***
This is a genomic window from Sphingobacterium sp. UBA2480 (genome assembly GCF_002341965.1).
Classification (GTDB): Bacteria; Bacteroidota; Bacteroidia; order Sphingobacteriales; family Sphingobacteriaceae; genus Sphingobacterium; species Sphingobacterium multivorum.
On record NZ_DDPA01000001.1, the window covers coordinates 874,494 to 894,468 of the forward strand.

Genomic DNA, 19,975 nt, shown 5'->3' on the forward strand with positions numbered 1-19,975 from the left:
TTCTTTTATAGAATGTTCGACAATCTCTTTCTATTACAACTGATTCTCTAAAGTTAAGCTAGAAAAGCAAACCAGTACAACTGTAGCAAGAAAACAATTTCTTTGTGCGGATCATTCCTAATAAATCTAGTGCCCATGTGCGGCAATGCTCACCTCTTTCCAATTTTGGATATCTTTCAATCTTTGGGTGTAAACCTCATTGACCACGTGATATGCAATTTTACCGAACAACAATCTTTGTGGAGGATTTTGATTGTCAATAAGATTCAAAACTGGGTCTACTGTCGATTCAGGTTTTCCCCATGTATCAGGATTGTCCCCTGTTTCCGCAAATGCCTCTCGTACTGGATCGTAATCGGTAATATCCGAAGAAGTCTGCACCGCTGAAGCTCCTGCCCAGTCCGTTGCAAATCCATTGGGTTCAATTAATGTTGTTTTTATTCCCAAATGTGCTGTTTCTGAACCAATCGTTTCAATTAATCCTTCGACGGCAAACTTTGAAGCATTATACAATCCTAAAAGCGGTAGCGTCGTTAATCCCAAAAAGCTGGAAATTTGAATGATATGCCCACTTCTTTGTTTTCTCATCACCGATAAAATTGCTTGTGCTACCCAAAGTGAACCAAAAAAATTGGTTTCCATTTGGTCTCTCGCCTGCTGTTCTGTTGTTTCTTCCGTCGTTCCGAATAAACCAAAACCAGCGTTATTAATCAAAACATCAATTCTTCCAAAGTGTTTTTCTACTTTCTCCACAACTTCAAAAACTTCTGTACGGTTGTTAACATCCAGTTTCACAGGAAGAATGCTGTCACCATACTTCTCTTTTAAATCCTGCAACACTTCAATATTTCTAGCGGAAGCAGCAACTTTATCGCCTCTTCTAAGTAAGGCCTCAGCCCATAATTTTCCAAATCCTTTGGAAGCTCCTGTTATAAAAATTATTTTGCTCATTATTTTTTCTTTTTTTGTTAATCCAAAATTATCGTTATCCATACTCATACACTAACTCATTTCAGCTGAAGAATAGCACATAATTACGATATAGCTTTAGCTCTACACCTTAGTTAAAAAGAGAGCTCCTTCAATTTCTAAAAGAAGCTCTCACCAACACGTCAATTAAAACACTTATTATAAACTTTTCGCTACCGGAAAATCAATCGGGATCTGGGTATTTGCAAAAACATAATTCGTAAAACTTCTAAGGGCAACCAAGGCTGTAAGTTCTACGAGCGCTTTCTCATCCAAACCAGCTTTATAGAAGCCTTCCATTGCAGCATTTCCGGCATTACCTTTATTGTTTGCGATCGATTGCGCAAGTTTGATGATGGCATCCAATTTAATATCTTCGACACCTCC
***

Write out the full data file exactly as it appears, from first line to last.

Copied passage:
This is a genomic window from Sphingobacterium sp. UBA2480 (genome assembly GCF_002341965.1).
Classification (GTDB): Bacteria; Bacteroidota; Bacteroidia; order Sphingobacteriales; family Sphingobacteriaceae; genus Sphingobacterium; species Sphingobacterium multivorum.
On record NZ_DDPA01000001.1, the window covers coordinates 874,494 to 894,468 of the forward strand.

Genomic DNA, 19,975 nt, shown 5'->3' on the forward strand with positions numbered 1-19,975 from the left:
TTCTTTTATAGAATGTTCGACAATCTCTTTCTATTACAACTGATTCTCTAAAGTTAAGCTAGAAAAGCAAACCAGTACAACTGTAGCAAGAAAACAATTTCTTTGTGCGGATCATTCCTAATAAATCTAGTGCCCATGTGCGGCAATGCTCACCTCTTTCCAATTTTGGATATCTTTCAATCTTTGGGTGTAAACCTCATTGACCACGTGATATGCAATTTTACCGAACAACAATCTTTGTGGAGGATTTTGATTGTCAATAAGATTCAAAACTGGGTCTACTGTCGATTCAGGTTTTCCCCATGTATCAGGATTGTCCCCTGTTTCCGCAAATGCCTCTCGTACTGGATCGTAATCGGTAATATCCGAAGAAGTCTGCACCGCTGAAGCTCCTGCCCAGTCCGTTGCAAATCCATTGGGTTCAATTAATGTTGTTTTTATTCCCAAATGTGCTGTTTCTGAACCAATCGTTTCAATTAATCCTTCGACGGCAAACTTTGAAGCATTATACAATCCTAAAAGCGGTAGCGTCGTTAATCCCAAAAAGCTGGAAATTTGAATGATATGCCCACTTCTTTGTTTTCTCATCACCGATAAAATTGCTTGTGCTACCCAAAGTGAACCAAAAAAATTGGTTTCCATTTGGTCTCTCGCCTGCTGTTCTGTTGTTTCTTCCGTCGTTCCGAATAAACCAAAACCAGCGTTATTAATCAAAACATCAATTCTTCCAAAGTGTTTTTCTACTTTCTCCACAACTTCAAAAACTTCTGTACGGTTGTTAACATCCAGTTTCACAGGAAGAATGCTGTCACCATACTTCTCTTTTAAATCCTGCAACACTTCAATATTTCTAGCGGAAGCAGCAACTTTATCGCCTCTTCTAAGTAAGGCCTCAGCCCATAATTTTCCAAATCCTTTGGAAGCTCCTGTTATAAAAATTATTTTGCTCATTATTTTTTCTTTTTTTGTTAATCCAAAATTATCGTTATCCATACTCATACACTAACTCATTTCAGCTGAAGAATAGCACATAATTACGATATAGCTTTAGCTCTACACCTTAGTTAAAAAGAGAGCTCCTTCAATTTCTAAAAGAAGCTCTCACCAACACGTCAATTAAAACACTTATTATAAACTTTTCGCTACCGGAAAATCAATCGGGATCTGGGTATTTGCAAAAACATAATTCGTAAAACTTCTAAGGGCAACCAAGGCTGTAAGTTCTACGAGCGCTTTCTCATCCAAACCAGCTTTATAGAAGCCTTCCATTGCAGCATTTCCGGCATTACCTTTATTGTTTGCGATCGATTGCGCAAGTTTGATGATGGCATCCAATTTAATATCTTCGACACCTCC